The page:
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Benthic-pelagic coupling in a temperate inner continental shelf fish assemblage.
Woodland, RJ; Secor, DH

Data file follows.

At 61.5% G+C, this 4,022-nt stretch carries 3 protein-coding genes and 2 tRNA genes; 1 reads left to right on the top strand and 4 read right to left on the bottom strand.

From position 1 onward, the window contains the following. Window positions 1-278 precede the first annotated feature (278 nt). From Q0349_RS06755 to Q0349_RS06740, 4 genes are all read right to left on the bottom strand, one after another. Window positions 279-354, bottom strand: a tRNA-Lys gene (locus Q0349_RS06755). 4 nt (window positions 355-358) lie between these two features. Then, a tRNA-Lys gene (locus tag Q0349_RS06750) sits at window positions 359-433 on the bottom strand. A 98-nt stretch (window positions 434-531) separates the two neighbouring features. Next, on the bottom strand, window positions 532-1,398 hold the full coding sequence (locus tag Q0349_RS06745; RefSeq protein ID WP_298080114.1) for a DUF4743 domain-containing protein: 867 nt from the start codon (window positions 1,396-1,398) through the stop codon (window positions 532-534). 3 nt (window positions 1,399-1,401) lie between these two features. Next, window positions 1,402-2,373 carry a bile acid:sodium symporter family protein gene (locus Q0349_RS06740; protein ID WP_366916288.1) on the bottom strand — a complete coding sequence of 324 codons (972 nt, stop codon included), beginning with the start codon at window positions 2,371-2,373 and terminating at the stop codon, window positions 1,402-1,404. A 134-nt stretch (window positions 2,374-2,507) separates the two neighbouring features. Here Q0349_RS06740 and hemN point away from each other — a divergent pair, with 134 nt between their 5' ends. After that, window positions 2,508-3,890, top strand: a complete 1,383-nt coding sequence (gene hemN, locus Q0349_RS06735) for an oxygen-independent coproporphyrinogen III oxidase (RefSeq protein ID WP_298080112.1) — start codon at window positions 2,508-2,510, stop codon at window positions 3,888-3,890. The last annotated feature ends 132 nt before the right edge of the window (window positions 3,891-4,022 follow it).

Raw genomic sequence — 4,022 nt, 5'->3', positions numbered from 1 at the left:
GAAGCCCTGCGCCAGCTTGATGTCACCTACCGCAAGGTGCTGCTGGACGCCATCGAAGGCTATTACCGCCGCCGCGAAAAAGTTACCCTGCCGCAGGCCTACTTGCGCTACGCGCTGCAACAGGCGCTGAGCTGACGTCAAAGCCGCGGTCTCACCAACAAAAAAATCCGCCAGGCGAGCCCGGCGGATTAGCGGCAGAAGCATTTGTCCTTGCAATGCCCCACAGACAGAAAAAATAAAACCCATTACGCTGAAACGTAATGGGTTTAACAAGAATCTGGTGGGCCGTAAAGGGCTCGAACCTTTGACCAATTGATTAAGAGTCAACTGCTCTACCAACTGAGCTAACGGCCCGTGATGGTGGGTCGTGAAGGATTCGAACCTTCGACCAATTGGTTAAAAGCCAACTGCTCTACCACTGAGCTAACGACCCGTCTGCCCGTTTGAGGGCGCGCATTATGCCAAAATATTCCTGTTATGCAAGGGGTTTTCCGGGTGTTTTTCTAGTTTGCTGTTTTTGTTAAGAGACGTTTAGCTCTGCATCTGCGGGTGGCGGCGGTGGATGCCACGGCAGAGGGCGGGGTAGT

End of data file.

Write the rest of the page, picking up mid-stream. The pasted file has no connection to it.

The hypothesis that demersal finfish production dependence on pelagic food webs decreased with seabed habitat affinity and fish size was tested using stable isotope and stomach contents data from 17 finfish species collected during summer months from the inner continental shelf of the U. S. mid-Atlantic coast. Trophic dependence on pelagic prey was generally lower among species with higher affinities for bottom habitats, but even species morphologically adapted for bottom feeding benefited from pelagic production via diel vertical migration of prey. There was a consistent pattern of declining reliance on pelagic food webs with increasing fish size, although the relationship between size and trophic sources varied among functional groups within the fish community. Overall, pelagic primary production during the summer was an important basal energy source for the demersal finfish community in this coastal ocean habitat (<= 20 m depth), particularly during juvenile life phases. These results suggest that these fish communities are sensitive to climate-related changes in contemporaneous pelagic primary production in addition to the timing and magnitude of spring phytoplankton blooms.
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